A deadlock-detecting mutex


All the code for this article can be found here.


Here’s an idea for you: wouldn’t it be nice if a mutex could warn us that we’re going to deadlock the very moment we’re trying to acquire it? It may sounds far-fetched but it is very doable but it is probably quite simpler than you imagine.

A bit of background

Traditionally, we define a deadlock as the situation in which each member of a group of threads is waiting on a resource held by another member of said group. For those more visually-inclined, here’s what it looks like through the lens of a resource allocation graph.

Don't cross the streams

While explicit, this graph is a bit too much for what we’re going for in this article. Instead, we’ll use a version of this graph where the resource ownership is implicit. We thus end up with what is commonly referred to as a wait-for graph.

Everyone's waiting

Once we have this graph, it naturally follows that we only have to find out if it contains at least a cycle to say if we’re going to deadlock or not.

The wait-for graph

To quickly prototype our idea, we’ll use the Boost Graph Library (BGL). Our chosen graph representation will be a labeled graph where each vertex is labeled by a thread ID.

using ThreadID = std::thread::id;

class WaitForGraph
{
private:
  using GraphT = boost::labeled_graph<
                    boost::adjacency_list< // Graph representation
                      boost::vecS,       // Edge storage
                      boost::vecS,       // Vertex storage
                      boost::directedS>, // Directed graph
                    ThreadID>; // Vertex label

In addition of an internal graph, the WaitForGraph will also contain a mutex to moderate all the concurrent accesses it’ll be subjected to.

private:
  std::mutex mMutex;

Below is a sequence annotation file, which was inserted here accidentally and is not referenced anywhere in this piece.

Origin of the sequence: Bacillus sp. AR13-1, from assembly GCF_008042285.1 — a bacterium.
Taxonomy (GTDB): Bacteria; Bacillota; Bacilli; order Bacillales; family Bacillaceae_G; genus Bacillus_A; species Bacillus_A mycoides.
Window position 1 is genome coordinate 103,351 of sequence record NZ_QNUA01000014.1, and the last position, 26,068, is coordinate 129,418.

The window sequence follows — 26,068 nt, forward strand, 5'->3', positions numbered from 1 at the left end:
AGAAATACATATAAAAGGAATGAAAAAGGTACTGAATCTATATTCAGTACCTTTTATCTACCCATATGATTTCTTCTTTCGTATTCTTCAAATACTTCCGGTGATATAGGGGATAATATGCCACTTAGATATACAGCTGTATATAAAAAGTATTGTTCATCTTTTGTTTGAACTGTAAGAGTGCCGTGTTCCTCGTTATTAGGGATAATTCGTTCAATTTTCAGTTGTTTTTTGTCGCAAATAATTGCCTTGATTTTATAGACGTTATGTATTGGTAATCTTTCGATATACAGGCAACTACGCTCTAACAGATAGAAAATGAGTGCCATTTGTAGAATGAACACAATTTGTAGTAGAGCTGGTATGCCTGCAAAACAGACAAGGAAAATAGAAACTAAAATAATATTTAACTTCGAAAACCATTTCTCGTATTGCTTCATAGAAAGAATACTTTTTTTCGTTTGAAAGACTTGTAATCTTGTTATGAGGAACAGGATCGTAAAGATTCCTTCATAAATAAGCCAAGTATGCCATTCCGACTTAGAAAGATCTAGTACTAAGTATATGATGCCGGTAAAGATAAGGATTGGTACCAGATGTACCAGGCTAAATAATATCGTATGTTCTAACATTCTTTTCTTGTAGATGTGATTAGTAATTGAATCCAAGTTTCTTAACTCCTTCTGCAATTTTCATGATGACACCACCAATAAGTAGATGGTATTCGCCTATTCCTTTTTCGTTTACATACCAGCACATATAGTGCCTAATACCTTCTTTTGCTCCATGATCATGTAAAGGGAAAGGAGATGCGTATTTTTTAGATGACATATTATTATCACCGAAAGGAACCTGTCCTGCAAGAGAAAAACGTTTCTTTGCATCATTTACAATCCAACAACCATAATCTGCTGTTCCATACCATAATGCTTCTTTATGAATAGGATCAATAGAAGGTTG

GraphT mGraph;
};

For the purpose of our demonstration, the WaitForGraph instance we’ll use will be at the global scope. Such being the case, I went ahead and made it a singleton. This comes with the added bonus that it will be inherently thread-safe since the initialization of local static variables is thread-safe as per the C++ standard since C++11.

public:
  static WaitForGraph& get()
  {
    static WaitForGraph graph;
    return graph;
  }

public:
  WaitForGraph() = default;
  WaitForGraph(const WaitForGraph&) = delete;
  WaitForGraph& operator=(const WaitForGraph&) = delete;
  WaitForGraph(WaitForGraph&&) = delete;
  WaitForGraph& operator=(WaitForGraph&&) = delete;

We’ll defer the insertion and deletion of a vertex to BGL.

public:
  void AddNode(const ThreadID& tid) 
  {
    std::lock_guard<std::mutex> lg{mMutex};
    boost::add_vertex(tid, mGraph);
  }
    
  void RemoveNode(const ThreadID& tid)
  {
    std::lock_guard<std::mutex> lg{mMutex};
    boost::clear_vertex_by_label(tid, mGraph);
  }

Now for the fun part. When adding and edge between to vertices, we’ll want to make sure that doing so won’t introduce a cycle in the graph (i.e. we’re not creating a deadlock). Luckily for us, BGL offers a function that can detect the strongly connected components (SCCs) in a graph. For those lacking in graph theory, a SCC is a subgraph in which every vertex is reachable from every other vertex.

In the example above, we have two SCC. One is composed of the vertices 0,1 and 2 and the other one is made up of the vertices 4,5,6 and 7.

It’s quite plain to see that a SCC in a directed graph like ours means that there is a cycle in the graph.